If you practice law for a while, the best path is to work at a top firm in a related practice. For example, M&A at Wachtell or bankruptcy at Kirkland. Also, you’d want to make the jump either as an associate or as a well-established senior partner. You want to make the jump early because banks will pretty much never hire you as a VP if you only have been a partner for a few years. As a law associate, you would be able to make the lateral as an ib analyst or associate pretty easily. Just know they are likely not to give you full credit for your law associate years. For example, you may have been an attorney for 4 years but they will only hire you as an analyst 2.

Otherwise, you’d most likely have to wait until you are a senior partner with some stature. Then, you’d likely be able to move at a senior level because you should have relationships you can capitalize on. You may not be great at the IB work but you have VPs and the rest to actually do the work. You’d be the sales person. A bank would take on someone like Marty Lipton or Jim Millstein at a senior level.

 

Plenty of people did it with different backgrounds (some of those paths were shared on other threads around WSO):

1. MSc in Law and Finance at Oxford after being a lawyer >> IB or PE.

2. Lawyer in LatAm + LLM at NYU >> RX at HL

3. Securities Law for ~ 2 years at V5 >> CapMarkets at an IB

4. Finance UG + NYU JD >> Lazard RX.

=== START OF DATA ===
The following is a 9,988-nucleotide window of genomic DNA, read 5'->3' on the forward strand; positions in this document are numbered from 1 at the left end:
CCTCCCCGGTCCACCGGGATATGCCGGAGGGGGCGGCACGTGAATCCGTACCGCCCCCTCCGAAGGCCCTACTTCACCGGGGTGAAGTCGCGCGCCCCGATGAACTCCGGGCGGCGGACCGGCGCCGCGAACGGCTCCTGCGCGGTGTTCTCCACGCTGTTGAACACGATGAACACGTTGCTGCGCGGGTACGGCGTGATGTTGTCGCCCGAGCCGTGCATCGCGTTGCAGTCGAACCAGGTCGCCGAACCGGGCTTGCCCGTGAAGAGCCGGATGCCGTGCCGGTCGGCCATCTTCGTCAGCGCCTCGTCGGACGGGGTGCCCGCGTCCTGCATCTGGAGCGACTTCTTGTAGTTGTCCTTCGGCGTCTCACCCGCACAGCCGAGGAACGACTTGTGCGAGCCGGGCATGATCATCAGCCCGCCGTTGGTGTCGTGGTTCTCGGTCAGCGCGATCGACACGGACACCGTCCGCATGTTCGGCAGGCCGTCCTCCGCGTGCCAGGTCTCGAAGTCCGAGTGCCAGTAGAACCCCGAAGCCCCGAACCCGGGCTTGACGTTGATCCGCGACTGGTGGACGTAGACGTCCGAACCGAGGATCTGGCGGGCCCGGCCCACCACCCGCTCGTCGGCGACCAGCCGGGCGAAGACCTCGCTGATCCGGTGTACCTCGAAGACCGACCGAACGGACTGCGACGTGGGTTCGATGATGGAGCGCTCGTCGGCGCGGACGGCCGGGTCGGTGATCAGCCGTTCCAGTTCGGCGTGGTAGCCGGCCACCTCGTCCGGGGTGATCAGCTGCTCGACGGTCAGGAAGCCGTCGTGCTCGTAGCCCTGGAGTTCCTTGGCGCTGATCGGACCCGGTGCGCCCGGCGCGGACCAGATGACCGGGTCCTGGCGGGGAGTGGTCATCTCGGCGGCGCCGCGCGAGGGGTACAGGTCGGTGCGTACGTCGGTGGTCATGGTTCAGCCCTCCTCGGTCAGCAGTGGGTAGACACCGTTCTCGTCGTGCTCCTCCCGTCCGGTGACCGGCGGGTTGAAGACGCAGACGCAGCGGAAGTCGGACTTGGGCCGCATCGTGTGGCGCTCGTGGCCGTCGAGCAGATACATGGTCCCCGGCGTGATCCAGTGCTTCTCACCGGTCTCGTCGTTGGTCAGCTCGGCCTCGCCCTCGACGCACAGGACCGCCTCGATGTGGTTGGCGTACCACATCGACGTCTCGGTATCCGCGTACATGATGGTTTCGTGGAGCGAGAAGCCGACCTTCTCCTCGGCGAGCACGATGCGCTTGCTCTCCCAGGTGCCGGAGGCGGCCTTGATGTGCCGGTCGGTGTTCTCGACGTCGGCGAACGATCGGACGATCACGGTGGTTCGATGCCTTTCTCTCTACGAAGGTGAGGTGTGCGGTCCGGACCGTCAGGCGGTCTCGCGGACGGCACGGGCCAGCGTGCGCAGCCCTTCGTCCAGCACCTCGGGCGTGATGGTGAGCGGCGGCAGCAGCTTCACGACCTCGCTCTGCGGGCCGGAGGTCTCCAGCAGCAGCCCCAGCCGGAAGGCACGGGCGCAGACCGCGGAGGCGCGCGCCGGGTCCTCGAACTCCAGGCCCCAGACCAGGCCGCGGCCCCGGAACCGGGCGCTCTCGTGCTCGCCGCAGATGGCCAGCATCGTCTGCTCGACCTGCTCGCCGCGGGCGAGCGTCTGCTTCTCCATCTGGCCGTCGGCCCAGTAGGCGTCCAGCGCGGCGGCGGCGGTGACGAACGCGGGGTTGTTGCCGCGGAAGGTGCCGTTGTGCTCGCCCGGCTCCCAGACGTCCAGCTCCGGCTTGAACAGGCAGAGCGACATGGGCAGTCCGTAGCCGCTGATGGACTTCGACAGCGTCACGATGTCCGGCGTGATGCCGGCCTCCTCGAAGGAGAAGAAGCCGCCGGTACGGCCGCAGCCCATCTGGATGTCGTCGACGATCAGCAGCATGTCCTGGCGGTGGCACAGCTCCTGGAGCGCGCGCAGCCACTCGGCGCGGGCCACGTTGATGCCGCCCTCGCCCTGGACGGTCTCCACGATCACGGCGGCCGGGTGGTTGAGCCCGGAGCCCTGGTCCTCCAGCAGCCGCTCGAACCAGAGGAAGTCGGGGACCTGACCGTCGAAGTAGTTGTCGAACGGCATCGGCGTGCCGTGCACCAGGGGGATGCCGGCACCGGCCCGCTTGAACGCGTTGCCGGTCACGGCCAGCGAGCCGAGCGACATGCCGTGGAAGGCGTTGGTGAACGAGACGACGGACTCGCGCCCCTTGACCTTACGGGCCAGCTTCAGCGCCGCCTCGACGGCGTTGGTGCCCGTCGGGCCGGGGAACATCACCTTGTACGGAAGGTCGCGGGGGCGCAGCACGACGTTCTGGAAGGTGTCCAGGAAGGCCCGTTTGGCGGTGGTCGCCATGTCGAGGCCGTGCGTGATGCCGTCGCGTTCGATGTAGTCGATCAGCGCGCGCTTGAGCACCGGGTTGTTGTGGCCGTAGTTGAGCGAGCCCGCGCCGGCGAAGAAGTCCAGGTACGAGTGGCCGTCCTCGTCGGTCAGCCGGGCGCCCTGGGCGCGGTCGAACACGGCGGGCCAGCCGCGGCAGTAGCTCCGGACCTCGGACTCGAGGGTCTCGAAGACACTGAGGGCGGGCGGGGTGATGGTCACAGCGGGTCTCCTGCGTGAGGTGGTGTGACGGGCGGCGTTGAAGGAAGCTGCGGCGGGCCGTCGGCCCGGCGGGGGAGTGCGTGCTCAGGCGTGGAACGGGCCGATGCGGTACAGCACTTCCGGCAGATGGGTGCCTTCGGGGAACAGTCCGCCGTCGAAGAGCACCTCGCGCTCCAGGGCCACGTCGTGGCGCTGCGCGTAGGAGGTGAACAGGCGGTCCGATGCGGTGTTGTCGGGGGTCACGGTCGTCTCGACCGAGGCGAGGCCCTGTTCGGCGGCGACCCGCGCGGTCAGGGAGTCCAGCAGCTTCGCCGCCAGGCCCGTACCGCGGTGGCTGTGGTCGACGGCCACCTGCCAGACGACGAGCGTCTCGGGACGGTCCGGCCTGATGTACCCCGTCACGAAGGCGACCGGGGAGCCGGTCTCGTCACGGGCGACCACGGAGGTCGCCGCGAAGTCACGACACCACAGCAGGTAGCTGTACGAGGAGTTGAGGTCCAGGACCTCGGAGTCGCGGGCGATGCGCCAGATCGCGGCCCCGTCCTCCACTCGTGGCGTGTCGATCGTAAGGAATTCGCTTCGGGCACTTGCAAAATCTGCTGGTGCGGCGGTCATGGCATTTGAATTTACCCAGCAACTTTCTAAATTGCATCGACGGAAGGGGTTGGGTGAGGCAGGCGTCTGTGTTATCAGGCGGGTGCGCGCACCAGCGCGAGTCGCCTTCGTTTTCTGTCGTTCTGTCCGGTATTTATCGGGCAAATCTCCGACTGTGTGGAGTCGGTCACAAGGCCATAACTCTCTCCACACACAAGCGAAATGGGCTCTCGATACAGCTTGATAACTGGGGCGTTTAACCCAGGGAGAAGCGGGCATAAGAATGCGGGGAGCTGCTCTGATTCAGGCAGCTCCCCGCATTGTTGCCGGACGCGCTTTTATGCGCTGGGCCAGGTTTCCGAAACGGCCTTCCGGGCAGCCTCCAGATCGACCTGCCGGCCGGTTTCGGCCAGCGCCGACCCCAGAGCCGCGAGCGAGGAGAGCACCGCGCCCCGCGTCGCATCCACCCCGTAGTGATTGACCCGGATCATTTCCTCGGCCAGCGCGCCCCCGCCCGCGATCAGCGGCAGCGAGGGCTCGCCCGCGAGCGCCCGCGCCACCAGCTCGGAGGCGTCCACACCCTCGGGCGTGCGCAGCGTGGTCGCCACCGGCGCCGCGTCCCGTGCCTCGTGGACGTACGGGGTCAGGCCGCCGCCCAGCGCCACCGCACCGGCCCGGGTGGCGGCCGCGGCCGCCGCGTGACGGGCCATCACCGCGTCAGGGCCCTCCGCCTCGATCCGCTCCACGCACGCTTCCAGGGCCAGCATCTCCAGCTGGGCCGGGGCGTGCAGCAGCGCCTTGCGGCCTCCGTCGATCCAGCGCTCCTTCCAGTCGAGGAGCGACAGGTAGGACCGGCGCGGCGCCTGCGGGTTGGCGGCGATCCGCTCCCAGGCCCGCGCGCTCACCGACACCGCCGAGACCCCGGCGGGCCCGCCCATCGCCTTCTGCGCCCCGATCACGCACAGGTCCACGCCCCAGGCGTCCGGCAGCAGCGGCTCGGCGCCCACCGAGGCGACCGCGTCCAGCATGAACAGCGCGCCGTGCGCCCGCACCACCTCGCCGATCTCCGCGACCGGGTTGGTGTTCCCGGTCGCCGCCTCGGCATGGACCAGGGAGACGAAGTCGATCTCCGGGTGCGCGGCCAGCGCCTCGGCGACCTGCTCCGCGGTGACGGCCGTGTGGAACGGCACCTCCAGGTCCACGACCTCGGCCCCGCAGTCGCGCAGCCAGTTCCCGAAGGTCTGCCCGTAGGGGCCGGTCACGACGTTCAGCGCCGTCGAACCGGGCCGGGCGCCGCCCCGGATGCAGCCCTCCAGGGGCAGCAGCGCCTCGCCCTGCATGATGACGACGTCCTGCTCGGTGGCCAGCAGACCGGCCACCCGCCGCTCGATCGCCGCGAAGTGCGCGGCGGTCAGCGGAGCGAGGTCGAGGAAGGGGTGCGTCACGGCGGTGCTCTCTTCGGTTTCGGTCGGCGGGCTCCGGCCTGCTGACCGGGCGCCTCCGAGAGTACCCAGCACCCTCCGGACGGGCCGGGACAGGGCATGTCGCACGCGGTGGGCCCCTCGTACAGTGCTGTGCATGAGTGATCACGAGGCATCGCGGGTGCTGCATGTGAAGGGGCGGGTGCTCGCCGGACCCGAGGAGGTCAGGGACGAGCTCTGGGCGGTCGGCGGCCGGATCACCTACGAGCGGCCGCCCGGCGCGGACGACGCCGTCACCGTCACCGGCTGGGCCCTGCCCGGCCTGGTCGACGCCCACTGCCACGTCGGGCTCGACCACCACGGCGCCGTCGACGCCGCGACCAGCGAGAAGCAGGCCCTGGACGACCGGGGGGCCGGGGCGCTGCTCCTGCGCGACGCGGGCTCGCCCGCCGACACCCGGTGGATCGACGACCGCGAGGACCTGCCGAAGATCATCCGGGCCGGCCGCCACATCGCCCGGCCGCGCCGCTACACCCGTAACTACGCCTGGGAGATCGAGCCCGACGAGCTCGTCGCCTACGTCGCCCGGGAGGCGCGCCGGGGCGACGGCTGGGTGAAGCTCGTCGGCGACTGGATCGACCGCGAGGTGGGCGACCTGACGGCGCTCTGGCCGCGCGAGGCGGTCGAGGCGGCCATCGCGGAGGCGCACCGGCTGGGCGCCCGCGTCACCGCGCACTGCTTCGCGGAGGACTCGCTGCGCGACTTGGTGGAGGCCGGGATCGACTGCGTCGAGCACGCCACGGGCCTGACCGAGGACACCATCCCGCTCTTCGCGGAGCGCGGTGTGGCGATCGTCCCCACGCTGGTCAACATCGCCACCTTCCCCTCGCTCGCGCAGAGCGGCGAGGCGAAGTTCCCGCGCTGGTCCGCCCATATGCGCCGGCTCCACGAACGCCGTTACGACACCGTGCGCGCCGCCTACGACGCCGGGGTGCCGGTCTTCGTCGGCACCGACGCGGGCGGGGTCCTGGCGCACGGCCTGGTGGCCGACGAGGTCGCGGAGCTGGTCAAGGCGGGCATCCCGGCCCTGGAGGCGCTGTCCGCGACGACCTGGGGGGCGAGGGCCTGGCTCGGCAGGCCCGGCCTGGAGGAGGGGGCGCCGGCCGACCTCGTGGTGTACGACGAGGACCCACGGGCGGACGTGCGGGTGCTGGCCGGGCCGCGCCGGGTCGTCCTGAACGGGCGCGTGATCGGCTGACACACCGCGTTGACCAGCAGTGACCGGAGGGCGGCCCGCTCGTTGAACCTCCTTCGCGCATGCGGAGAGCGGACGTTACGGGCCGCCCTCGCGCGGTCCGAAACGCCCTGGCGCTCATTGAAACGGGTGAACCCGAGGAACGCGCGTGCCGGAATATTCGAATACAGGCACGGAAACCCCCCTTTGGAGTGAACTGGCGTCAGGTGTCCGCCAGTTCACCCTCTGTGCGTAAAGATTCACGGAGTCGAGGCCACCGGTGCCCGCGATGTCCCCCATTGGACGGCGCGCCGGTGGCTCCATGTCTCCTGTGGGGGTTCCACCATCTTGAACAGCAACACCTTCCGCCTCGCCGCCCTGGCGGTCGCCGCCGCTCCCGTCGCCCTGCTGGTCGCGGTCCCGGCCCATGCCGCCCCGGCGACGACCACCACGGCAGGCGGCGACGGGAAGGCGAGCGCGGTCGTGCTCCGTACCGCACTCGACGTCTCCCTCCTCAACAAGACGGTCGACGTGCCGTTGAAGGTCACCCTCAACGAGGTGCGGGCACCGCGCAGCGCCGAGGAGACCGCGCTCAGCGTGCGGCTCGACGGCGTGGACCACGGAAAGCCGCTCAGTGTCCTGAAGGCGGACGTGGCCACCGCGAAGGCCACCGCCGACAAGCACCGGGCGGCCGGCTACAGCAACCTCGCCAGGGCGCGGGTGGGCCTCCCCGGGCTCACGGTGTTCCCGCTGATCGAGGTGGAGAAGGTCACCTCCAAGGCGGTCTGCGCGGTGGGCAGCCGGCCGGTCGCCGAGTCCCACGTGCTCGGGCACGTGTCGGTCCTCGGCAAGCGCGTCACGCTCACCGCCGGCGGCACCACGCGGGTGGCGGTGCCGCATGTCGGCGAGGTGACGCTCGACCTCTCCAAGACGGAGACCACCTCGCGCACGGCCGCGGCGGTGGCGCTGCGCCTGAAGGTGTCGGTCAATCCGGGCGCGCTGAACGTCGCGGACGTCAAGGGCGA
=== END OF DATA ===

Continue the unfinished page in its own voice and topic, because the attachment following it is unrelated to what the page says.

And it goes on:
5. US law firm in London >> Activist HF (Eliott?)

Some lawyers even got "drafted" by private equity funds or banks because they liked them. I remember reading somewhere (I think it was from an interview with someone from KKR), saying that they specifically like to recruit people with whom they worked closely, as they could see how those people performed under stress and tight deadlines. This is a better assessment about their character and competency than simply reading a resume, and it's a preferred method to recruit people that already have some experience under their belt. 

So I guess it's perfectly doable, but it may require great interpersonal skills and building one's network to increase your chances.

Buy land, 'cause God ain't making more of it.
 

Food for thought: Restructuring / Distressed?

That's where your legal background would actually give you an advantage

And by the looks of the economic outlook this might be a booming market for those deals soon

 

Multiple MDs and a junior at my firm all used to be restructuring lawyers then became restructuring bankers

 

I’ve seen tons of JD graduates in boutique IBs. Some worked in M&A law before they became deal makers. Some became IB Associates after stints as law associates. Some went right from there JD into IB. This is all at boutiques though. I can’t say I’ve ever seen any at BBs but don’t think you should necessarily care about that. As far as I can tell, a JD is treated more or less like an MBA. I think if you are in a good program and target regional boutiques, you’ll get a spot. I think you might not if you only target BBs, EBs, and upper MMs